Managing Network Performance and Visibility in an Era of Hyperconnectivity
May 11, 2020

Tim Mullahy
Liberty Center One

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The Internet of Things (IoT) is changing the world. From augmented reality advanced analytics to new consumer solutions, IoT and the cloud are together redefining both how we work and how we engage with our audiences. They are changing how we live, as well.


Per analyst firm IDC, worldwide spending on IoT will reach $1.1 trillion by 2022. In a separate brief, the firm also predicted that the number of connected devices, including machines, sensors, and cameras, will top 41 billion and generate approximately 79 zettabytes of data. In short, we stand at the precipice of a hyperconnected world.

A world of smart city initiatives and connected homes. A world where advanced insights pertaining to everything from product performance to customer behavior are just a few clicks away. A world where everything is online.

There's a lot to be gained from this kind of environment. However, IoT and hyperconnectivity are not without their challenges and risks. Far from it.

For one, there's the matter of performance and bandwidth management. The traditional centralized computing model simply doesn't work for networks of sensors and devices which, more often than not, are distributed across vast geographic distances. The successful configuration of network devices within your organization requires a different networking model and hardware.

■ Data should be analyzed at the “edge,” or as close to it as possible. Each sensor and device should either be connected to a nearby processing node or capable of processing data on its own. This saves bandwidth and reduces latency, as the network doesn't get clogged by information processing requests.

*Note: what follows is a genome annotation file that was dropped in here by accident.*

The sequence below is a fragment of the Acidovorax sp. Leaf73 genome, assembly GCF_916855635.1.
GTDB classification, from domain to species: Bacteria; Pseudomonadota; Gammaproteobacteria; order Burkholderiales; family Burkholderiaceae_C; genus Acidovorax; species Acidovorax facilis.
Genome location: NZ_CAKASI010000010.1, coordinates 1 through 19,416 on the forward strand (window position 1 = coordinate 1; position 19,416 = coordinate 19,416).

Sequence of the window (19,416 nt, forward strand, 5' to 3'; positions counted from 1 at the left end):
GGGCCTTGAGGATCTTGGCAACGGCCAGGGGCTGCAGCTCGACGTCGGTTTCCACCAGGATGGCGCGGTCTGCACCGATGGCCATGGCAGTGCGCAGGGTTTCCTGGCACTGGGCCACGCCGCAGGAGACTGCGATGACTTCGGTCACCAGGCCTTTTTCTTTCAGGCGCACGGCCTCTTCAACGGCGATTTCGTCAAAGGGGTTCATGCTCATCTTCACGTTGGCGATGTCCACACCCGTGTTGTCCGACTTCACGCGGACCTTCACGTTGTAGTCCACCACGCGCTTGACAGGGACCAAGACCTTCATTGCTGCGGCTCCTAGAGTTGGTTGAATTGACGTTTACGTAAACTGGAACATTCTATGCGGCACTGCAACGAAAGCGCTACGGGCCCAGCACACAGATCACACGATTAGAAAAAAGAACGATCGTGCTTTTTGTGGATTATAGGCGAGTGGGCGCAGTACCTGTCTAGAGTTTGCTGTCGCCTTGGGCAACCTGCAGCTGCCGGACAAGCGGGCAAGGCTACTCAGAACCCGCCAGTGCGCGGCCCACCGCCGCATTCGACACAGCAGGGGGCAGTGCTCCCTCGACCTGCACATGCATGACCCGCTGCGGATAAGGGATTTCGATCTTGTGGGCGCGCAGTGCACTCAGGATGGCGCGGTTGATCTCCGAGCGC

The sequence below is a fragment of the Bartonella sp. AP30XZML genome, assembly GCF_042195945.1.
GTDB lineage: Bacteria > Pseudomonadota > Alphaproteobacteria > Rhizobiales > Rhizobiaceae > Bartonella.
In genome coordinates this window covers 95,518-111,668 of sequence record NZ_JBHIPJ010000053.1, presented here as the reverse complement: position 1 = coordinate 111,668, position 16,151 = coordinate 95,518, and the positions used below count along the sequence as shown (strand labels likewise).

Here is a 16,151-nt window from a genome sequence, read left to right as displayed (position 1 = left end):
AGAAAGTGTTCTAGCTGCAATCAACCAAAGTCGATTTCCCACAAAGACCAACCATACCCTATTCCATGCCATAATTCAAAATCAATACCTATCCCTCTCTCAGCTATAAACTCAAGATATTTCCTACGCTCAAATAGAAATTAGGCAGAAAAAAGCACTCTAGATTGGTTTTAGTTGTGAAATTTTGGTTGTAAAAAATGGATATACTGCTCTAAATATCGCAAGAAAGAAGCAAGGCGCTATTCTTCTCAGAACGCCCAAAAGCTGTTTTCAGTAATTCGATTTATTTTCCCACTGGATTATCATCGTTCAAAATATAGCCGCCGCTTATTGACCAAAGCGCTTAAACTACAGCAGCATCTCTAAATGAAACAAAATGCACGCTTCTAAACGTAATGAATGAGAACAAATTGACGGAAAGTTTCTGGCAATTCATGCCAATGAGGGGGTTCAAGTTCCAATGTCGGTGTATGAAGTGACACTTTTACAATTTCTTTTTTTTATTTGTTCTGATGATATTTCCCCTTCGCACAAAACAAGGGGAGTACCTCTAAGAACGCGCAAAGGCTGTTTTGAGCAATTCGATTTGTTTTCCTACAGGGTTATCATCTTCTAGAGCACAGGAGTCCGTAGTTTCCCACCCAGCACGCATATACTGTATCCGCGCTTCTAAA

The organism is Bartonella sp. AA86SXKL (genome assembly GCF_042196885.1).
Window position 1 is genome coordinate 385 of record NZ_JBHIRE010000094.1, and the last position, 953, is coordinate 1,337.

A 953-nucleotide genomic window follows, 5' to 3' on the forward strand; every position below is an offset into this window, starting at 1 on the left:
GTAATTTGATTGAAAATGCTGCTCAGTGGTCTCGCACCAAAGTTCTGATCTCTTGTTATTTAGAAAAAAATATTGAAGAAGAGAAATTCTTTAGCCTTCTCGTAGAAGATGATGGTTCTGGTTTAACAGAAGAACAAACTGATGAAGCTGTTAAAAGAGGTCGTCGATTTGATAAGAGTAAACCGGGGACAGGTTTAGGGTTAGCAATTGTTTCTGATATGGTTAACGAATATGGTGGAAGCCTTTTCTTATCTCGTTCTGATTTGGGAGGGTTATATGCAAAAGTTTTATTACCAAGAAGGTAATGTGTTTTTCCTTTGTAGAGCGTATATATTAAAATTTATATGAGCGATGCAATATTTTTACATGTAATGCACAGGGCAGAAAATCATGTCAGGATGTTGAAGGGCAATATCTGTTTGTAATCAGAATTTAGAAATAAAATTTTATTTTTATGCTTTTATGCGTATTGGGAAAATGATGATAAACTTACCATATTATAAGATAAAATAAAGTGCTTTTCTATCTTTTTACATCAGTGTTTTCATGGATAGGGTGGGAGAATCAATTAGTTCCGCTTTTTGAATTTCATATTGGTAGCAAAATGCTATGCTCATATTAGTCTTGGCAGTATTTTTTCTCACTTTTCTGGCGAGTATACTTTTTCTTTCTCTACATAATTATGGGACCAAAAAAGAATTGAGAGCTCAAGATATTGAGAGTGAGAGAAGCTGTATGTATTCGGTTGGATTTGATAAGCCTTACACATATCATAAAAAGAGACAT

■ In lieu of traditional network infrastructure, organizations that seek to leverage hyperconnectivity should instead deploy a software-defined wide area network (SD-WAN). This technology uses artificial intelligence and machine learning to intelligently map a network and route traffic. Most SD-WAN platforms also include functionality to allow IT to visualize the network's layout.

■ Incorporate big data and analytics expertise. You can gain considerable insights from the massive volume of data generated by connected endpoints, but only if you have people who understand how this data is analyzed, collected, and utilized.

Having an optimized network does your organization no good if it cannot actually see what's happening on that network. Moreover, having a fleet of connected endpoints you cannot manage monitor or control puts sensitive assets under direct threat of cyberattack. Managing data security requires both visibility and control.

■ Advanced endpoint management software is a must, as is a solid mobility strategy. Your organization cannot effectively make the leap to IoT without first having control over its smartphones and wearable devices. IT should, with relative ease, be able to view everything they need from a single interface.

■ Consider deploying an AI-based cybersecurity solution. Acting more as digital immune systems than traditional reactive solutions, these platforms are uniquely-suited for the expansive, constantly-evolving nature of IoT networks.

■ Network segmentation is similarly critical. IoT traffic should be carried over its own separate network for both security and efficiency. For consumer IoT devices in the workplace, deploy a guest network that is completely disconnected from critical architecture. 

The Internet of Things is one of the most disruptive technologies the business world has ever seen. Hyperconnectivity represents a considerable challenge from a performance, security, and management standpoint. However, this challenge is far outshone by the benefits should you overcome it.

Tim Mullahy is Managing Director at Liberty Center One
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